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|Developer's Guide to Oracle Solaris 11 Security Oracle Solaris 11.1 Information Library|
The sample client-side program gss-client creates a security context with a server, establishes security parameters, and sends the message string to the server. The program uses a simple TCP-based sockets connection to make the connection.
The following sections provide a step-by-step description of how gss-client works. Because gss-client is a sample program that has been designed to show off GSSAPI functionality, only relevant parts of the program are discussed in detail. The complete source code for the two applications appears in the appendix and can be downloaded from the Oracle download center. See http://www.oracle.com/technetwork/indexes/downloads/sdlc-decommission-333274.html.
The gss-client application performs the following steps:
Parses the command line.
Creates an object ID (OID) for a mechanism, if a mechanism is specified. Otherwise, the default mechanism is used, which is most commonly the case.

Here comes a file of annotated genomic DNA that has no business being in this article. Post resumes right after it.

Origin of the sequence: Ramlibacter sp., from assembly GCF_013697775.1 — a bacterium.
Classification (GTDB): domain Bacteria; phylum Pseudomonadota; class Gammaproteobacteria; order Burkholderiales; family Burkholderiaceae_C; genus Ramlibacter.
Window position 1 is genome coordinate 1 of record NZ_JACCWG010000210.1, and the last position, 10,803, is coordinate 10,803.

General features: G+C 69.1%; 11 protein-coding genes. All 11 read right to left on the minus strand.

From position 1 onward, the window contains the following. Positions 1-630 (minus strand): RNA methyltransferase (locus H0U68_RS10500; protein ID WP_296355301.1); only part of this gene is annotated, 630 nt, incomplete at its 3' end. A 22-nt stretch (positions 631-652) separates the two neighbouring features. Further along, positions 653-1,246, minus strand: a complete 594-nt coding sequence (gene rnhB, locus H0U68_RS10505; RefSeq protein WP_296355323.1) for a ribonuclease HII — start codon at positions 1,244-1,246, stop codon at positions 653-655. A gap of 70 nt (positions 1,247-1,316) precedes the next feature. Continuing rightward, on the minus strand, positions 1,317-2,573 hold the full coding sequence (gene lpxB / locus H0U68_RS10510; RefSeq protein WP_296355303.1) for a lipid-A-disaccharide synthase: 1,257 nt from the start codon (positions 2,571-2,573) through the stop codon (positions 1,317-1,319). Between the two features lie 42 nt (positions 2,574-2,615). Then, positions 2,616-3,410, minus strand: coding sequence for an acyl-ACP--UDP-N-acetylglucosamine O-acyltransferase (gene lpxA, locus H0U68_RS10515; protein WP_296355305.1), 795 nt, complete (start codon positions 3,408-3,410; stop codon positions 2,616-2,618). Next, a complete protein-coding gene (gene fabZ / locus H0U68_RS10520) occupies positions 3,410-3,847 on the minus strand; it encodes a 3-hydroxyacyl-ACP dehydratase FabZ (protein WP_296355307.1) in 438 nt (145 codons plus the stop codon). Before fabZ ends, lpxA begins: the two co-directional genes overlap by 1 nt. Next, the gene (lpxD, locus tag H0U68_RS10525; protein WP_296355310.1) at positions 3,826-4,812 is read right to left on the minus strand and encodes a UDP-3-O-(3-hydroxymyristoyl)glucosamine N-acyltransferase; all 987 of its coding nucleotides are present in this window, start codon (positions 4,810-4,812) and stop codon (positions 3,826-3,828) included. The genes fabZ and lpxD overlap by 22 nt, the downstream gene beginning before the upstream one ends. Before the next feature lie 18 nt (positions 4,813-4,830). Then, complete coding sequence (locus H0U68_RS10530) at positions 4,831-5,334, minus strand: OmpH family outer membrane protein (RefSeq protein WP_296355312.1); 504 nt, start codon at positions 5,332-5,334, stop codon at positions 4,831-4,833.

Creates a connection to the server.
Establishes a security context.
Wraps and sends the message.
Verifies that the message has been “signed” correctly by the server.
Deletes the security context.
The gss-client example takes this form on the command line:
gss-client [-port port] [-d] [-mech mech] host service-name [-f] msg
port – The port number for making the connection to the remote machine that is specified by host.
-d flag – Causes security credentials to be delegated to the server. Specifically, the deleg-flag variable is set to the GSS-API value GSS_C_DELEG_FLAG. Otherwise, deleg-flag is set to zero.
mech – The name of the security mechanism, such as Kerberos v5 to be used. If no mechanism is specified, the GSS-API uses a default mechanism.
host – The name of the server.
service-name – The name of the network service requested by the client. Some typical examples are the telnet, ftp, and login services.
msg – The string to send to the server as protected data. If the -f option is specified, then msg is the name of a file from which to read the string.
A typical command line for client application program might look like the following example:
% gss-client -port 8080 -d -mech kerberos_v5 erebos.eng nfs "ls"
The following example does not specify a mechanism, port, or delegation:
% gss-client erebos.eng nfs "ls"